Oct 11, 2018

The Shellbacks Club FlagShellbacks has scheduled a weekly series of meetings loaded with good food, friendly men and women who like nautical topics and interesting informed speakers. The second half of the series begins in a just a few days!

The Shellback Club officially started in February 1934 and met at Eileen Bradley’s Tea House on Adelaide Street but had its roots earlier. Starting in 1924, some of the crews of large racing sailboats from RCYC met weekly in the summer to organize crew duties.

By 1934, these crew meetings had morphed into The Shellback Club as other sailors from Clubs in the area liked the idea of sharing lunch and sailing lore...and even singing a shanty.

Who can be part of this fun? To be “Shellback” today only requires attending a lunch meeting and joining everyone in singing a sea shanty.

Singing A Shanty Shellbacks sing a shanty at the tribute to George Cuthbertson earlier this year

Website: http://shellbacks.weebly.com/ Many thanks to Ron Jenkins for creating and maintaining our website. Well done, Ron! Take a look here for our speakers, history, current updates. Ron now also videotapes most of our speakers, so if you miss one, you may go to the website to watch the session.

Location: The location, as in past years, is the RCYC at 141 St George Street at Prince Arthur (West exit of the St. George TTC station). The walk-in entrance is off Prince Arthur.

Timing: We start promptly at 1215 hours and finish about 1330 – 1345 hours. The guest speaker starts about 1245 hours.
Come early to enjoy the company and a beverage. All the usual beverages are available at Club prices.

Seating and Dress: There are no prearranged tables and dress is mostly smart casual.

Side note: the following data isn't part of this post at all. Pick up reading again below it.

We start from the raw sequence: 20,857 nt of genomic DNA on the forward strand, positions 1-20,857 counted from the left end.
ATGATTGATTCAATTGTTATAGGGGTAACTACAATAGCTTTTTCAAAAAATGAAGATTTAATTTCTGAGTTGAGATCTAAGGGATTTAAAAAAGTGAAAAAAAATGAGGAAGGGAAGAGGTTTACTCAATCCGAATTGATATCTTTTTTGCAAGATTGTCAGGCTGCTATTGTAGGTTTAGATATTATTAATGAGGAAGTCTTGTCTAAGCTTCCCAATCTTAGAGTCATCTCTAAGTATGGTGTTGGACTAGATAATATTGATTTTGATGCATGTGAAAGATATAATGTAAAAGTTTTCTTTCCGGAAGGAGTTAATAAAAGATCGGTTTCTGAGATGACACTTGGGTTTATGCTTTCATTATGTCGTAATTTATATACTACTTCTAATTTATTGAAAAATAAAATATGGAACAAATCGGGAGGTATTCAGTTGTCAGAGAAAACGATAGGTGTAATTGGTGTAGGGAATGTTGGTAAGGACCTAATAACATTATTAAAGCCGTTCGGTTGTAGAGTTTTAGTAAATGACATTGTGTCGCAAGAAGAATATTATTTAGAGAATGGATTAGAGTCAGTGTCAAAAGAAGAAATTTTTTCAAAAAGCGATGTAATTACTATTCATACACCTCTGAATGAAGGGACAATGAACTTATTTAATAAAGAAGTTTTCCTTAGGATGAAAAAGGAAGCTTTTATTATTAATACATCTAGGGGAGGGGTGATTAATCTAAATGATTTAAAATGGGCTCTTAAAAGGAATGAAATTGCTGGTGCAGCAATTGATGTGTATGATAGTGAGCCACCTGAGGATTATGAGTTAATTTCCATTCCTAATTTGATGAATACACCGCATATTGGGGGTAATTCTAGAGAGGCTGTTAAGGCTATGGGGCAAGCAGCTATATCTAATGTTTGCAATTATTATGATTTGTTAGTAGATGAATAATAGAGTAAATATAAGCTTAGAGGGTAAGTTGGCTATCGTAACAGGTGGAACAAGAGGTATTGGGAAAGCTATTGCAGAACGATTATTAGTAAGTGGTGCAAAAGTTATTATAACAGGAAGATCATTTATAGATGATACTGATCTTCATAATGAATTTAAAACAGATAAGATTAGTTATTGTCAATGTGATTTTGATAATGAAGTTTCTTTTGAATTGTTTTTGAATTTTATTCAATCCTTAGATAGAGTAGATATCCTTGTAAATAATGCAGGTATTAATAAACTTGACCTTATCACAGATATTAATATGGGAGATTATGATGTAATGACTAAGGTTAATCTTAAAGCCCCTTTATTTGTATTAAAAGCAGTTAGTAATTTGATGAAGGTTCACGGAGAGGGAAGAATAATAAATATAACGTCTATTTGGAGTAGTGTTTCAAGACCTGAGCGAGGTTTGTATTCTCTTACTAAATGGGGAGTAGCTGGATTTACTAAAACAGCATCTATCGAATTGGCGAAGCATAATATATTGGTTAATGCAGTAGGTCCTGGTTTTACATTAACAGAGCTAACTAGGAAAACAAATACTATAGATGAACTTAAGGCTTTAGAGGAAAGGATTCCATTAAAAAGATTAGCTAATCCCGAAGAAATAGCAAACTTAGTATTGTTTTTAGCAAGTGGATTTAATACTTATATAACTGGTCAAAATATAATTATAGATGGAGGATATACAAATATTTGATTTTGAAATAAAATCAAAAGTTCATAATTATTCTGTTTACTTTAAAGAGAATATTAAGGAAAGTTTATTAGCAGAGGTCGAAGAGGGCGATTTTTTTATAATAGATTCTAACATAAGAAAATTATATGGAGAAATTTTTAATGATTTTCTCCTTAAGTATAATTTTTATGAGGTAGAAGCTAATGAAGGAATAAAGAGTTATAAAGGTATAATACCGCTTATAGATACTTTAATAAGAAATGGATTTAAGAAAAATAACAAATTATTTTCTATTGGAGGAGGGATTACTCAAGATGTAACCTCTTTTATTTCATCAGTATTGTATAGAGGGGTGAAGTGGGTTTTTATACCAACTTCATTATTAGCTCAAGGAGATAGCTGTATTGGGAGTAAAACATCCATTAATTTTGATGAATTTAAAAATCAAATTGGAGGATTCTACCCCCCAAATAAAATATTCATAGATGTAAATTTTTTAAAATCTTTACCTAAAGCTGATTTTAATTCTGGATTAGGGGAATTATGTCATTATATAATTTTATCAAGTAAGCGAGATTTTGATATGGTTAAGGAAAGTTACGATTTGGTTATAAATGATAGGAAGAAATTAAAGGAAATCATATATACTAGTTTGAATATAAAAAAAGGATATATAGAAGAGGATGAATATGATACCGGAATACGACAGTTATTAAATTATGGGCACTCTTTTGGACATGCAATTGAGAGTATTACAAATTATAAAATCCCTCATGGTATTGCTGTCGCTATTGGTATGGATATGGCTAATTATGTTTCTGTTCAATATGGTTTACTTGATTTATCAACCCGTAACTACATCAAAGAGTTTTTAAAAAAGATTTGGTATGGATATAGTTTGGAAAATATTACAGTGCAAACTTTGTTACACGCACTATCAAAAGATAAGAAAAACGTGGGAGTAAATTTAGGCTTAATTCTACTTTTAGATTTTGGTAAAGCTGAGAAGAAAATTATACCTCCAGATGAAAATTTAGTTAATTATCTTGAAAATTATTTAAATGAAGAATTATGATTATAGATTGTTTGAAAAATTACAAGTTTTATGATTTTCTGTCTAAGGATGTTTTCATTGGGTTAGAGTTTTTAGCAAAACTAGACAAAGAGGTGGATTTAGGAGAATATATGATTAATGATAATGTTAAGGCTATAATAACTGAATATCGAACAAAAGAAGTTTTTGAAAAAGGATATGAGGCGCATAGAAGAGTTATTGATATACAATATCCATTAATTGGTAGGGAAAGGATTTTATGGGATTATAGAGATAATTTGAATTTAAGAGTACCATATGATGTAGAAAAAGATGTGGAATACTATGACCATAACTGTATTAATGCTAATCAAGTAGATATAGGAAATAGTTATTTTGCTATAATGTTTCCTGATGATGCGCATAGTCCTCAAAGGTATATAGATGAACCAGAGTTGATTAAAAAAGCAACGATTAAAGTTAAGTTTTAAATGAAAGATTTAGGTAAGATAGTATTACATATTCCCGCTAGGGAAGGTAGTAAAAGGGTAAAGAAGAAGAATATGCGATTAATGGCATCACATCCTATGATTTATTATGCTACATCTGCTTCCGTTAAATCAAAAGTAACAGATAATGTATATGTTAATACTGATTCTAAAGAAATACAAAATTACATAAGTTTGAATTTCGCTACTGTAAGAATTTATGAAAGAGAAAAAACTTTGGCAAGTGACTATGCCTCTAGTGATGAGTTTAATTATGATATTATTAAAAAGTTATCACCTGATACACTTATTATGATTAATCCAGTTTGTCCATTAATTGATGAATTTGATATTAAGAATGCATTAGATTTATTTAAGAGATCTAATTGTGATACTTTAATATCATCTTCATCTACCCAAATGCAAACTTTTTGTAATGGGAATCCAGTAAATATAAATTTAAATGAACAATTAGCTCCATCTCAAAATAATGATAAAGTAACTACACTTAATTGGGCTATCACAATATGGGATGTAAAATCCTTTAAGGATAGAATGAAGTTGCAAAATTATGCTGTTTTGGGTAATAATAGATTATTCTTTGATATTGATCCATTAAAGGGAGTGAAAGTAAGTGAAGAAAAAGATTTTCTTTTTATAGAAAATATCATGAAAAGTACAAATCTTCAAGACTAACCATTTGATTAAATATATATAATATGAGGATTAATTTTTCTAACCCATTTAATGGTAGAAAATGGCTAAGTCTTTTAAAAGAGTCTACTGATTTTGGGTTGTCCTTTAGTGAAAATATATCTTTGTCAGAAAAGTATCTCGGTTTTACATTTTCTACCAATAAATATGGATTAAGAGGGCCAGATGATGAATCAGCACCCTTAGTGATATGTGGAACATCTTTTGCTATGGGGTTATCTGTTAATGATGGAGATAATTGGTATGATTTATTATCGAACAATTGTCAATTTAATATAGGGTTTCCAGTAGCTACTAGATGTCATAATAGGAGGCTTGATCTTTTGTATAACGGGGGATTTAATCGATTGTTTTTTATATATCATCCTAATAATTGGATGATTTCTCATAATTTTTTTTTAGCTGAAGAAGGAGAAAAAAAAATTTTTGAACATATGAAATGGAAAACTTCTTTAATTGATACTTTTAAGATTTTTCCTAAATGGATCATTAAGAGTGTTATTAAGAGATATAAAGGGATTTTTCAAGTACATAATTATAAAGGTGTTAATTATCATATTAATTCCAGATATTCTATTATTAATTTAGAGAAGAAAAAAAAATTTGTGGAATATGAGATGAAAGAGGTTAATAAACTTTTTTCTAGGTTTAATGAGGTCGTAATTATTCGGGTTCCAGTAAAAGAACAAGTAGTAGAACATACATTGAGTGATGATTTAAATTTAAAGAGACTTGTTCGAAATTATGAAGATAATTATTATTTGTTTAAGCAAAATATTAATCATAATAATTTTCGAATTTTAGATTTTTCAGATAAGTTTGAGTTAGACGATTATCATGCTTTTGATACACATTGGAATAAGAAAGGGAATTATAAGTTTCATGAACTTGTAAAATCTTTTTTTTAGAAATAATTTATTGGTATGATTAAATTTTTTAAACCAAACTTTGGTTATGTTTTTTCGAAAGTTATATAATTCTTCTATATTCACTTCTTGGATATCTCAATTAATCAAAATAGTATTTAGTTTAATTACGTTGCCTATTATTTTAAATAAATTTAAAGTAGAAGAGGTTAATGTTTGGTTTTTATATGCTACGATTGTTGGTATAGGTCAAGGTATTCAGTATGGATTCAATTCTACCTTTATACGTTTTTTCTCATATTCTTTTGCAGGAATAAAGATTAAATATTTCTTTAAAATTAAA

Costs: Lunch costs this year - $25 including all taxes and service. Lunch is three courses of soup or salad, a main dish, desert and tea or coffee.

We suggest $2 for the Dory, which includes a ticket to win, if you’re lucky, a nautical book in the weekly book draw. There are no initiation fees.

Once a year, we suggest a $20 contribution to pay for basic communication costs and the minimal costs of operation. Funds not needed each year are donated to local youth sailing charities.

Guests: Guests are always welcome. Membership at the RCYC is not necessary and confirmation regarding attendance is not required for Shellbacks or guests. Come when the spirit or the topic moves you but come often!

Meeting Dates: This year the meetings start on October 17th and continue on Wednesdays through to December 12th, on which day we hold our annual Moosemilk Christmas Luncheon at Mimico Cruising Club.

After the Holidays, meetings start again on January 9th, 2019 and continue each Wednesday until April 17th.

The 85th Shellback year begins with these presentations:

October 17th: Jim Leech is retired from 45 years in business and with the military. In his retirement, Jim has, among many other endeavours, remained very active in support of wounded soldiers. Today he will tell us of his March to the Pole, with twelve of those soldiers.

October 24th: Steve Killing returns to Shellbacks with his interesting and exciting talk: The Drama Continues – 2017 America’s Cup & Beyond.

October 31st: Paul Barry joins us to share his amusing, informative talk: Chicane on Ice: Wintering Over on My CS 27.

November 7th: Nick Kozarevich, long-time Lake Ontario sailor, will share his harrowing adventure – A Sailor’s Nightmare – Rescue from a Frigid Lake – one early spring day just after launch.

November 14th: TBA

November 21st: Peter Rowe returns to Shellbacks with one of his fine productions, Slocum, the story of the first solo round the world sailor.

November 28th: Jim Winslow, professor of Physiology and Neuroscience, will speak of Sailors and the Brain. Do their brains work differently than those of the average ‘bear’?

December 5th: Jerri Staples joins us to share her third hiking adventure, Everest Base Camp Trek, which she did with her son in 2017.

December 12th: Moosemilk – our annual Christmas/holiday gathering at Mimico Cruising Club

Be a Shellback, come often, bring friends and enjoy the combination of good food, friendly people and interesting and often unique presentations about nautical and maritime topics and sometimes outdoor adventures.

The Shellback team is Dianne Leggatt, Skipper, Alf Jenkins, Purser, Elspeth Fanjoy, Mate, Graham Dougall, Second Mate, Ron Jenkins, Webmaster, Philip Morton, Music Director and many others who help throughout the year. Volunteers welcome!